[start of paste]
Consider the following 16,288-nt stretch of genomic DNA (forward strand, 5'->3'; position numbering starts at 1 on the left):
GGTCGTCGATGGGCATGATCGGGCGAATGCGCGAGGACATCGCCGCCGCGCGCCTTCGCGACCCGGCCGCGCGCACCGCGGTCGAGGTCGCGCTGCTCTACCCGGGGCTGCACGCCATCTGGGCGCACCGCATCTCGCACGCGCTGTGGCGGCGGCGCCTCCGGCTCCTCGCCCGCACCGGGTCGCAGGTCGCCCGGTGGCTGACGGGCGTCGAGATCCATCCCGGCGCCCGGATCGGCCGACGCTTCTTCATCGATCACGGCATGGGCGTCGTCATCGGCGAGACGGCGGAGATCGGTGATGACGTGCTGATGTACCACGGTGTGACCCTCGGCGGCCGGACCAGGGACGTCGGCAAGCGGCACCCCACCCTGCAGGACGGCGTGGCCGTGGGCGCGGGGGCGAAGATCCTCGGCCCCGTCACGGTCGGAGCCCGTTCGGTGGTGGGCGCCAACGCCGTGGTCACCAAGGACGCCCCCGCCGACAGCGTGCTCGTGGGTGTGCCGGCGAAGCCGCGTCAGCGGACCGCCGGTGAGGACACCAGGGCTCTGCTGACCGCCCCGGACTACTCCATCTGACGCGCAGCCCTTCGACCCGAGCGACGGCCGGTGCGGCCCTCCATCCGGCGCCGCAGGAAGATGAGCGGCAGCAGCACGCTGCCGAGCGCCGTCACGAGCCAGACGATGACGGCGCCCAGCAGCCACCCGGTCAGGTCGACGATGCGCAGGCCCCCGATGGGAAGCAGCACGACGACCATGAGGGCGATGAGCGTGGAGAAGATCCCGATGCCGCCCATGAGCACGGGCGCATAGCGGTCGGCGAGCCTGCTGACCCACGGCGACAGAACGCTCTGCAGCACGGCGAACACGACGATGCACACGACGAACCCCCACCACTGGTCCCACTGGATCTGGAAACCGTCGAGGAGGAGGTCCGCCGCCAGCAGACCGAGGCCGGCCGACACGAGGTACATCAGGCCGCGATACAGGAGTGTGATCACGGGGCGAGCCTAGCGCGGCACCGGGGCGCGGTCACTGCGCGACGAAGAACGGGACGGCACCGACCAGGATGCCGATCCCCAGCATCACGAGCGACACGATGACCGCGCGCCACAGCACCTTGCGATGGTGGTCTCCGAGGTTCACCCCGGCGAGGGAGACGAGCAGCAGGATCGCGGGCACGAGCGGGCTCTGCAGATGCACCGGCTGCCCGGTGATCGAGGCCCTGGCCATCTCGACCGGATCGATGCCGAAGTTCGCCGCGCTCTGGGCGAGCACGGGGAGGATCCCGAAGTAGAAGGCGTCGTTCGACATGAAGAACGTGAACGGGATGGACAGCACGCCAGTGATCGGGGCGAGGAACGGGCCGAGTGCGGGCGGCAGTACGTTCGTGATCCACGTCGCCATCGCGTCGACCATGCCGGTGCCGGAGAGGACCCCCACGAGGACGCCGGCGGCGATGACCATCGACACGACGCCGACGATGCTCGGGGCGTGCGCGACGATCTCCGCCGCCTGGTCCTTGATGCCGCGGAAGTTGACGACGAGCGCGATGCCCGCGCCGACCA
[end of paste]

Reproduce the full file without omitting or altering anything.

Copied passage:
Consider the following 16,288-nt stretch of genomic DNA (forward strand, 5'->3'; position numbering starts at 1 on the left):
GGTCGTCGATGGGCATGATCGGGCGAATGCGCGAGGACATCGCCGCCGCGCGCCTTCGCGACCCGGCCGCGCGCACCGCGGTCGAGGTCGCGCTGCTCTACCCGGGGCTGCACGCCATCTGGGCGCACCGCATCTCGCACGCGCTGTGGCGGCGGCGCCTCCGGCTCCTCGCCCGCACCGGGTCGCAGGTCGCCCGGTGGCTGACGGGCGTCGAGATCCATCCCGGCGCCCGGATCGGCCGACGCTTCTTCATCGATCACGGCATGGGCGTCGTCATCGGCGAGACGGCGGAGATCGGTGATGACGTGCTGATGTACCACGGTGTGACCCTCGGCGGCCGGACCAGGGACGTCGGCAAGCGGCACCCCACCCTGCAGGACGGCGTGGCCGTGGGCGCGGGGGCGAAGATCCTCGGCCCCGTCACGGTCGGAGCCCGTTCGGTGGTGGGCGCCAACGCCGTGGTCACCAAGGACGCCCCCGCCGACAGCGTGCTCGTGGGTGTGCCGGCGAAGCCGCGTCAGCGGACCGCCGGTGAGGACACCAGGGCTCTGCTGACCGCCCCGGACTACTCCATCTGACGCGCAGCCCTTCGACCCGAGCGACGGCCGGTGCGGCCCTCCATCCGGCGCCGCAGGAAGATGAGCGGCAGCAGCACGCTGCCGAGCGCCGTCACGAGCCAGACGATGACGGCGCCCAGCAGCCACCCGGTCAGGTCGACGATGCGCAGGCCCCCGATGGGAAGCAGCACGACGACCATGAGGGCGATGAGCGTGGAGAAGATCCCGATGCCGCCCATGAGCACGGGCGCATAGCGGTCGGCGAGCCTGCTGACCCACGGCGACAGAACGCTCTGCAGCACGGCGAACACGACGATGCACACGACGAACCCCCACCACTGGTCCCACTGGATCTGGAAACCGTCGAGGAGGAGGTCCGCCGCCAGCAGACCGAGGCCGGCCGACACGAGGTACATCAGGCCGCGATACAGGAGTGTGATCACGGGGCGAGCCTAGCGCGGCACCGGGGCGCGGTCACTGCGCGACGAAGAACGGGACGGCACCGACCAGGATGCCGATCCCCAGCATCACGAGCGACACGATGACCGCGCGCCACAGCACCTTGCGATGGTGGTCTCCGAGGTTCACCCCGGCGAGGGAGACGAGCAGCAGGATCGCGGGCACGAGCGGGCTCTGCAGATGCACCGGCTGCCCGGTGATCGAGGCCCTGGCCATCTCGACCGGATCGATGCCGAAGTTCGCCGCGCTCTGGGCGAGCACGGGGAGGATCCCGAAGTAGAAGGCGTCGTTCGACATGAAGAACGTGAACGGGATGGACAGCACGCCAGTGATCGGGGCGAGGAACGGGCCGAGTGCGGGCGGCAGTACGTTCGTGATCCACGTCGCCATCGCGTCGACCATGCCGGTGCCGGAGAGGACCCCCACGAGGACGCCGGCGGCGATGACCATCGACACGACGCCGACGATGCTCGGGGCGTGCGCGACGATCTCCGCCGCCTGGTCCTTGATGCCGCGGAAGTTGACGACGAGCGCGATGCCCGCGCCGACCA